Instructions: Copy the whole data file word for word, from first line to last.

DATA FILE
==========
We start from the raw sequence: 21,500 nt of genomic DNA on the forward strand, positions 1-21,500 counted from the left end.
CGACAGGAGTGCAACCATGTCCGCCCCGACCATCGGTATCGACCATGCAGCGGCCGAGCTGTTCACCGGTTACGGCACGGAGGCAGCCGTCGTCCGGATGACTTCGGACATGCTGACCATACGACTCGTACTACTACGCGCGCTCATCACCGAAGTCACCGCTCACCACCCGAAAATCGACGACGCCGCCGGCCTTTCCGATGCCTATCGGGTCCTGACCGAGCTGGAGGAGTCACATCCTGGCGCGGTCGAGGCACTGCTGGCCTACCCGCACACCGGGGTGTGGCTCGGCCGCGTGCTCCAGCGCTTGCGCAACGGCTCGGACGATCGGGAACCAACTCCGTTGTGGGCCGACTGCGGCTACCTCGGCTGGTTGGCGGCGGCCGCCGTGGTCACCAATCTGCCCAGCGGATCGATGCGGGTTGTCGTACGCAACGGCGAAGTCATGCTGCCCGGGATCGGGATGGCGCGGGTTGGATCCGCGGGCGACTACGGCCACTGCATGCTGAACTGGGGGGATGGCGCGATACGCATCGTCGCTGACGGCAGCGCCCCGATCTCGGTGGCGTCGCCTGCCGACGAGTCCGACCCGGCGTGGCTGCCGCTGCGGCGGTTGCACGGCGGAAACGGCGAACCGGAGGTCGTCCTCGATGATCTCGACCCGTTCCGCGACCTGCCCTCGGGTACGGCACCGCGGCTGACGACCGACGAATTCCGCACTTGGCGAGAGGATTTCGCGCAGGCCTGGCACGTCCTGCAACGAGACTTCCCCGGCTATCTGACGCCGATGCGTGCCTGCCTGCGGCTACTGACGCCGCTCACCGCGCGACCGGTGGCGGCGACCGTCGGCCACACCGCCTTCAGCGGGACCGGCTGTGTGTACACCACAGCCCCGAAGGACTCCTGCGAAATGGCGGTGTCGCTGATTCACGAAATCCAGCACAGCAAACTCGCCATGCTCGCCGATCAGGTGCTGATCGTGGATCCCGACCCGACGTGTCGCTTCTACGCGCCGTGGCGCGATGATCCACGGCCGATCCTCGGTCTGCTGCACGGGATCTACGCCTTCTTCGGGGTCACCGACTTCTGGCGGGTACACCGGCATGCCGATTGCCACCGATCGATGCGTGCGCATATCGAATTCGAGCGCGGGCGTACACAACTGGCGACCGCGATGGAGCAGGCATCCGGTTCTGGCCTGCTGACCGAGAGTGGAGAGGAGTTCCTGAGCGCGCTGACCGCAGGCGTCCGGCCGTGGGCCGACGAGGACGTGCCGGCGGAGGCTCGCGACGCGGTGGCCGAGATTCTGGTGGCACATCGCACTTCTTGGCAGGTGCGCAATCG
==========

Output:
We start from the raw sequence: 21,500 nt of genomic DNA on the forward strand, positions 1-21,500 counted from the left end.
CGACAGGAGTGCAACCATGTCCGCCCCGACCATCGGTATCGACCATGCAGCGGCCGAGCTGTTCACCGGTTACGGCACGGAGGCAGCCGTCGTCCGGATGACTTCGGACATGCTGACCATACGACTCGTACTACTACGCGCGCTCATCACCGAAGTCACCGCTCACCACCCGAAAATCGACGACGCCGCCGGCCTTTCCGATGCCTATCGGGTCCTGACCGAGCTGGAGGAGTCACATCCTGGCGCGGTCGAGGCACTGCTGGCCTACCCGCACACCGGGGTGTGGCTCGGCCGCGTGCTCCAGCGCTTGCGCAACGGCTCGGACGATCGGGAACCAACTCCGTTGTGGGCCGACTGCGGCTACCTCGGCTGGTTGGCGGCGGCCGCCGTGGTCACCAATCTGCCCAGCGGATCGATGCGGGTTGTCGTACGCAACGGCGAAGTCATGCTGCCCGGGATCGGGATGGCGCGGGTTGGATCCGCGGGCGACTACGGCCACTGCATGCTGAACTGGGGGGATGGCGCGATACGCATCGTCGCTGACGGCAGCGCCCCGATCTCGGTGGCGTCGCCTGCCGACGAGTCCGACCCGGCGTGGCTGCCGCTGCGGCGGTTGCACGGCGGAAACGGCGAACCGGAGGTCGTCCTCGATGATCTCGACCCGTTCCGCGACCTGCCCTCGGGTACGGCACCGCGGCTGACGACCGACGAATTCCGCACTTGGCGAGAGGATTTCGCGCAGGCCTGGCACGTCCTGCAACGAGACTTCCCCGGCTATCTGACGCCGATGCGTGCCTGCCTGCGGCTACTGACGCCGCTCACCGCGCGACCGGTGGCGGCGACCGTCGGCCACACCGCCTTCAGCGGGACCGGCTGTGTGTACACCACAGCCCCGAAGGACTCCTGCGAAATGGCGGTGTCGCTGATTCACGAAATCCAGCACAGCAAACTCGCCATGCTCGCCGATCAGGTGCTGATCGTGGATCCCGACCCGACGTGTCGCTTCTACGCGCCGTGGCGCGATGATCCACGGCCGATCCTCGGTCTGCTGCACGGGATCTACGCCTTCTTCGGGGTCACCGACTTCTGGCGGGTACACCGGCATGCCGATTGCCACCGATCGATGCGTGCGCATATCGAATTCGAGCGCGGGCGTACACAACTGGCGACCGCGATGGAGCAGGCATCCGGTTCTGGCCTGCTGACCGAGAGTGGAGAGGAGTTCCTGAGCGCGCTGACCGCAGGCGTCCGGCCGTGGGCCGACGAGGACGTGCCGGCGGAGGCTCGCGACGCGGTGGCCGAGATTCTGGTGGCACATCGCACTTCTTGGCAGGTGCGCAATCG